AUGUSTA – The Taxpayer Bill of Rights will be on the ballot in November.
The Maine Supreme Judicial Court cleared the way for TABOR on Thursday when it overturned a Superior Court ruling that found the secretary of state erred when he accepted signed petitions beyond a deadline set by the Legislature.
“The question of the statute’s consistency with the [c]onstitution is at the heart of this case,” wrote Chief Justice Leigh Ingalls Saufley for the five-judge majority. “The statute creates a limited period for circulation and establishes a one-year deadline from issuance of the petition to filing with the [s]ecretary of [s]tate for the exercise of the people’s right of initiative. The [c]onstitution not only does not require such expeditious filing, it establishes no starting date from which a petition’s filing must be measured.”
If enacted, TABOR would place strict limits on state and local government spending and require a two-thirds vote and referendum to exceed the limit or to raise taxes and fees.
At issue was a 2005 decision by Secretary of State Matthew Dunlap. On Friday, Oct. 21, 2005, supporters of TABOR submitted petitions to Dunlap containing 54,127 signatures. On Monday, Oct. 24, they submitted an additional 4,024 signatures. The deadline for petitions, according to state law, was Oct. 21.
The first batch of petitions did not contain enough valid signatures to get TABOR on the ballot. Dunlap decided to accept the petitions from Oct. 24, which put TABOR over the top.
Kathleen McGee, an elections activist and TABOR opponent, appealed Dunlap’s ruling to Superior Court. On April 4, the Superior Court ruled that the secretary of state had no authority to accept the second set of petitions and that the statutory deadline was not unconstitutional.
“I do think, and continue to believe, that the one-year statute was reasonable and constitutional,” McGee said. “I think the supreme court’s decision is going to leave the door open very possibly to other court cases. It leaves a lot of discretion in the hands of the secretary of state.”
Mary Adams, a state tax activist and the primary organizer behind the TABOR initiative, took the case to the Supreme Judicial Court, which heard oral arguments on April 25.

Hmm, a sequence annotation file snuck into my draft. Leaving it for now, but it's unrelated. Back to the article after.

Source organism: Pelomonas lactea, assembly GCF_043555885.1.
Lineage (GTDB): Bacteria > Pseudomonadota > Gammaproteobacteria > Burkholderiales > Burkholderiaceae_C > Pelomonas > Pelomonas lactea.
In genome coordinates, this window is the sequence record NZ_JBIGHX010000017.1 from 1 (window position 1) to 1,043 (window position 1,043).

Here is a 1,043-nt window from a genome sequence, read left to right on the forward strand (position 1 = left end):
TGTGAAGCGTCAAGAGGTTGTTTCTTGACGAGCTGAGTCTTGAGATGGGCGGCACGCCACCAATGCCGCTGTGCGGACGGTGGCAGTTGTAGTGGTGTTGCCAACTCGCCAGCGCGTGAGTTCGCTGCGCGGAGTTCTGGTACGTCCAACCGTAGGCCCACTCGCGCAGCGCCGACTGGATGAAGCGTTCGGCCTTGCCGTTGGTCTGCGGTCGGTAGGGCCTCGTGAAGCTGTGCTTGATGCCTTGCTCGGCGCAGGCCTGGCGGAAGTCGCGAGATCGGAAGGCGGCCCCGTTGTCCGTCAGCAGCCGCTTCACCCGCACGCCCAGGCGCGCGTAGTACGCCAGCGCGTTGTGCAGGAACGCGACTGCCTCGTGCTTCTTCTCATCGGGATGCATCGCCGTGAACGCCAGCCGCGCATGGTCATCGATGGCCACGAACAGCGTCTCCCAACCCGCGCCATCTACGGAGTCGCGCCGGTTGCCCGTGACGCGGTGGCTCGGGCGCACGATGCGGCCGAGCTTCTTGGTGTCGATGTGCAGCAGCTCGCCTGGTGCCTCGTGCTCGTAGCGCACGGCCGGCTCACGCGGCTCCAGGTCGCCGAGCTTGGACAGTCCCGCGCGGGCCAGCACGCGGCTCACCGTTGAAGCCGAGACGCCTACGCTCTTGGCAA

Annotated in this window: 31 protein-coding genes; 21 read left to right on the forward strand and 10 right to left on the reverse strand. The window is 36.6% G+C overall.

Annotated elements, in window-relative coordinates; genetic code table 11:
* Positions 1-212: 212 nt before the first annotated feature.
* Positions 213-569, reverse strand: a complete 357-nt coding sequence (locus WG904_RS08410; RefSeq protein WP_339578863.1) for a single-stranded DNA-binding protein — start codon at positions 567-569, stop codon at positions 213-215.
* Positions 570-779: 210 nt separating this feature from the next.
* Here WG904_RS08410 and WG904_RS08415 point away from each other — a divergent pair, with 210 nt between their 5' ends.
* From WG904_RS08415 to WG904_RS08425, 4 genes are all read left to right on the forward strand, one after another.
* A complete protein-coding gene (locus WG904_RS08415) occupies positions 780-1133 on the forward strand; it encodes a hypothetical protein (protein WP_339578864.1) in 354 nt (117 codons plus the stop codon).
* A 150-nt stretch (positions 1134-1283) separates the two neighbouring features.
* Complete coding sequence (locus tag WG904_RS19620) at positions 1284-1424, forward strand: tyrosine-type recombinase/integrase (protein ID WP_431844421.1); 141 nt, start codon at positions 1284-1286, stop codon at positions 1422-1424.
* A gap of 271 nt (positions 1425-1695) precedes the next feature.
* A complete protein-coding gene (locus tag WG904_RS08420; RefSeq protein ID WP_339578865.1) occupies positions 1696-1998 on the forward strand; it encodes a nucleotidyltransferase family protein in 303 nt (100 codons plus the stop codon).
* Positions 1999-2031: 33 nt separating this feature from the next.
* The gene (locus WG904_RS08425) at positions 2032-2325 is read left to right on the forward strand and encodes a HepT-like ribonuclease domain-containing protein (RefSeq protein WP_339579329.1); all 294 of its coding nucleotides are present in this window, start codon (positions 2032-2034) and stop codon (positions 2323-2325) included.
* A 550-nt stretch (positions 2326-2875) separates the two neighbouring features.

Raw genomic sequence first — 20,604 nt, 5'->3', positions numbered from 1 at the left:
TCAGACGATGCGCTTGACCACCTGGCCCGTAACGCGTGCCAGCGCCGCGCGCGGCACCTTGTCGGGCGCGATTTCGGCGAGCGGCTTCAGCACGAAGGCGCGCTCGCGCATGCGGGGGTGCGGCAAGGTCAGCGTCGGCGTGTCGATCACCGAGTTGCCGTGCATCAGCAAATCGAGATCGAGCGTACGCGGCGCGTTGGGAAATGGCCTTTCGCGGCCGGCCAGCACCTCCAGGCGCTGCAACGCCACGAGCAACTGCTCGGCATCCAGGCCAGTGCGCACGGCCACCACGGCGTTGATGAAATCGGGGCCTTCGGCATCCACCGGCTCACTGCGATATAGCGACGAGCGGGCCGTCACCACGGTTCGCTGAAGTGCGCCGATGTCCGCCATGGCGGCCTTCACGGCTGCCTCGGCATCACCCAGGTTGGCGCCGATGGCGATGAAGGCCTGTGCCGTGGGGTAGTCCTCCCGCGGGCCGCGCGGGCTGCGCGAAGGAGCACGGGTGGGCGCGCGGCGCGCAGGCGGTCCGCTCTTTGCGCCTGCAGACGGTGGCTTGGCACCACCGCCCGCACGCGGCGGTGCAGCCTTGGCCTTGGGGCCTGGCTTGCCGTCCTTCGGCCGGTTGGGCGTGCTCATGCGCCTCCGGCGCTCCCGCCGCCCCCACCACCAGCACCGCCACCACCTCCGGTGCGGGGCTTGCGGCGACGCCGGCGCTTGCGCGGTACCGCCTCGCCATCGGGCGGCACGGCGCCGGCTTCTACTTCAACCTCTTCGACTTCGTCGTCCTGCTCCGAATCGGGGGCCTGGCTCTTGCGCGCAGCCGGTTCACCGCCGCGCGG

“I’m most happy for the people of the state because they’re going to be able to vote on putting taxpayers in charge of taxes,” Adams said Thursday after learning of the decision. “If the Superior Court decision had prevailed, we’d have been back to square one. This way, everything comes together in November. TABOR will be on the ballot along with people who support TABOR.”
The only thing that could keep TABOR off the ballot is if the Legislature enacts the bill unchanged when it returns to Augusta on May 22, an unlikely scenario in the Democrat-controlled State House.
When the Legislature returns, it has the option of placing a competing measure alongside TABOR on the ballot.
“We need to be here to determine if we want a competing measure or not,” Speaker of the House John Richardson, D-Brunswick, said. “It’s in the minds of people, but I don’t think any serious decision has been made on it.”
Citizens United to Protect Our Public Safety, Schools and Communities, a coalition of groups opposed to TABOR, held a news conference Thursday in anticipation of the supreme court’s ruling.
Speakers, including representatives from the Maine Municipal Association, the Maine Education Association and the Maine Children’s Alliance, attacked TABOR as bad public policy.
“The supermajority aspect of TABOR undercuts the principles of majority rule,” said Mark Gray, the executive director of the MEA. “TABOR would impose inflexible, permanent and crippling cuts to essential services in communities across our state.”
Gov. John Baldacci and the majority of the Democratic state lawmakers oppose TABOR.
The Republican Party, which generally favors the proposal, will decide Saturday during its state convention whether to include TABOR as part of the party platform.
“This is not a partisan issue,” Adams said. “But at the state level, Democrats seem to be united against it. … There’ll be a big celebration at the Republican convention.”